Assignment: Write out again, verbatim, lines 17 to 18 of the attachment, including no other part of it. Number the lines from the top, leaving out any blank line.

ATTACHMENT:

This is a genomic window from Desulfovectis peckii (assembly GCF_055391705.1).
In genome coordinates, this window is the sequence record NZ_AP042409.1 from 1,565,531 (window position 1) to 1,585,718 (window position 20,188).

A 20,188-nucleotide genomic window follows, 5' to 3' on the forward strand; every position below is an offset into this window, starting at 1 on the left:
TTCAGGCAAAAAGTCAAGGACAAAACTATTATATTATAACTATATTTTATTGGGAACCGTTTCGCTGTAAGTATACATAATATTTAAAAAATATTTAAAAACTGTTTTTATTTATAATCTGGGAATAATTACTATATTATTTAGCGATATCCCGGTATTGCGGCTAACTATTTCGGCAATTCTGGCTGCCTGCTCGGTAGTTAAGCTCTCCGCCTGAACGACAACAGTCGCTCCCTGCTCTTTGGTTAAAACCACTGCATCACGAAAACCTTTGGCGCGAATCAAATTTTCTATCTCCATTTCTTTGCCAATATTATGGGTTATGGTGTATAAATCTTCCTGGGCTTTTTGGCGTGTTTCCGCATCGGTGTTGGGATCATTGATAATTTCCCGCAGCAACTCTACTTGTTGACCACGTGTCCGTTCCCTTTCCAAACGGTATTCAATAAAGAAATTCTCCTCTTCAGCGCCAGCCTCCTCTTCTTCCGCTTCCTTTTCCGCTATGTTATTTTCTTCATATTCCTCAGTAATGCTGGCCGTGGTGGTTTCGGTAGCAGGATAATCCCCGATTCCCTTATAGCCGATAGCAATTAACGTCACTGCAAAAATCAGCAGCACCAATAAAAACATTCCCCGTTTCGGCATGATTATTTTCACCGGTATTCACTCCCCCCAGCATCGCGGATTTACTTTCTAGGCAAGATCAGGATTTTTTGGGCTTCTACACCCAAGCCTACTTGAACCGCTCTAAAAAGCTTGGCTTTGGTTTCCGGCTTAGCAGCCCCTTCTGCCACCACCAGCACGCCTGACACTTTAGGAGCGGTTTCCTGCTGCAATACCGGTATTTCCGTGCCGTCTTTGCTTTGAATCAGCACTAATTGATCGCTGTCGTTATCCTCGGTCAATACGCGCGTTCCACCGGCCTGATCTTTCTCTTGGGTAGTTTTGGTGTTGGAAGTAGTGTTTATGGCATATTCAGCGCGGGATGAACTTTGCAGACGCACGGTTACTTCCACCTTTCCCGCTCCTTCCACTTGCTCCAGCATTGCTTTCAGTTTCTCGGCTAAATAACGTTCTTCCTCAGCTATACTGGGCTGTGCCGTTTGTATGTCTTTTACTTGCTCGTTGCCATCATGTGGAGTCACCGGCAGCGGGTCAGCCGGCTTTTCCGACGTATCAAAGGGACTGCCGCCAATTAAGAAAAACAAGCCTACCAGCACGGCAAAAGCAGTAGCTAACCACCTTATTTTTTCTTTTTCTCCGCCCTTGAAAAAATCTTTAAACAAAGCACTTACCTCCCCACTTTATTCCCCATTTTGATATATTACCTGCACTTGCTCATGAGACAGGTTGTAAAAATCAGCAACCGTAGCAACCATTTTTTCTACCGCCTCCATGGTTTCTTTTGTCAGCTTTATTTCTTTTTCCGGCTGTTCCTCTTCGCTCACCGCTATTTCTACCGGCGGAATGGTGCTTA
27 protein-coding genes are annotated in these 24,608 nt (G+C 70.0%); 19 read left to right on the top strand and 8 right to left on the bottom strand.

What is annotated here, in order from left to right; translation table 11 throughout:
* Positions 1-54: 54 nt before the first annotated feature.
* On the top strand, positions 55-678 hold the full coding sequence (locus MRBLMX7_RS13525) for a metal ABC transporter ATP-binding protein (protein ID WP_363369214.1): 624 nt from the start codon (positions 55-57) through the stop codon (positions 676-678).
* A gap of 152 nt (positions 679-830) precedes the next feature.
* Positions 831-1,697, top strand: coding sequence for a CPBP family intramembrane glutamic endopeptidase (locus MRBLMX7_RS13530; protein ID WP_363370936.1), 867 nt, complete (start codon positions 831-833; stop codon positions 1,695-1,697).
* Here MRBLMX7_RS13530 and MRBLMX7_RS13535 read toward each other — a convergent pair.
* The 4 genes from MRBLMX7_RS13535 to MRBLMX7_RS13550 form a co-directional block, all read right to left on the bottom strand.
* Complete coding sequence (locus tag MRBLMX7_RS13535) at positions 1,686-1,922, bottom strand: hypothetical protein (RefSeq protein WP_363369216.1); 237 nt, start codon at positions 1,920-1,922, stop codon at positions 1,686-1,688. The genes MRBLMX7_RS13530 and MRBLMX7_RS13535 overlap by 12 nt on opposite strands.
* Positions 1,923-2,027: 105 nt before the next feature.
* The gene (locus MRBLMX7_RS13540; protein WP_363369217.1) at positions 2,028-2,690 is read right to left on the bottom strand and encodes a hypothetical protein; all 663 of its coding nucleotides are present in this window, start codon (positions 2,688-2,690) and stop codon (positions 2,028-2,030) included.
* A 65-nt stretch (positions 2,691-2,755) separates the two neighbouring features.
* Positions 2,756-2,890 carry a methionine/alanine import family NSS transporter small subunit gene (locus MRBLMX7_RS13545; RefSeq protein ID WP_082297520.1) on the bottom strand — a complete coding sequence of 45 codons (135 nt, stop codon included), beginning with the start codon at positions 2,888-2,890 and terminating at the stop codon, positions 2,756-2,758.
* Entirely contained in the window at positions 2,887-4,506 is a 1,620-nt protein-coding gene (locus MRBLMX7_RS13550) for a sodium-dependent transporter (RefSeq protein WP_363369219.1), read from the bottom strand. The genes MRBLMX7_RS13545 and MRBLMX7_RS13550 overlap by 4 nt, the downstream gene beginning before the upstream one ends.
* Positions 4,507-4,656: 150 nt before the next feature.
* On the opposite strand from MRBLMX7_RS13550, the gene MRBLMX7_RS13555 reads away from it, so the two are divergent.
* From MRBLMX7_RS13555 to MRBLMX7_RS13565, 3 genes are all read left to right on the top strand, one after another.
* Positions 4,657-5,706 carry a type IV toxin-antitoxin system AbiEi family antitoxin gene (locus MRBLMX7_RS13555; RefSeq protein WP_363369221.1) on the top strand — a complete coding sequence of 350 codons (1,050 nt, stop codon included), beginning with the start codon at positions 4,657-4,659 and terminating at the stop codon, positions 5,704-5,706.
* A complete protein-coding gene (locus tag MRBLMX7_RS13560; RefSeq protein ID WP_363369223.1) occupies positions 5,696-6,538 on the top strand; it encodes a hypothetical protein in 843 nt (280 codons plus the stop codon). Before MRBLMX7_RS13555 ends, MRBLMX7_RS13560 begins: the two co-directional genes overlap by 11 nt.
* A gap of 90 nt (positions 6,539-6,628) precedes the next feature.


* Positions 2,756-2,890 carry a methionine/alanine import family NSS transporter small subunit gene (locus MRBLMX7_RS13545; RefSeq protein ID WP_082297520.1) on the bottom strand — a complete coding sequence of 45 codons (135 nt, stop codon included), beginning with the start codon at positions 2,888-2,890 and terminating at the stop codon, positions 2,756-2,758.
* Entirely contained in the window at positions 2,887-4,506 is a 1,620-nt protein-coding gene (locus MRBLMX7_RS13550) for a sodium-dependent transporter (RefSeq protein WP_363369219.1), read from the bottom strand. The genes MRBLMX7_RS13545 and MRBLMX7_RS13550 overlap by 4 nt, the downstream gene beginning before the upstream one ends.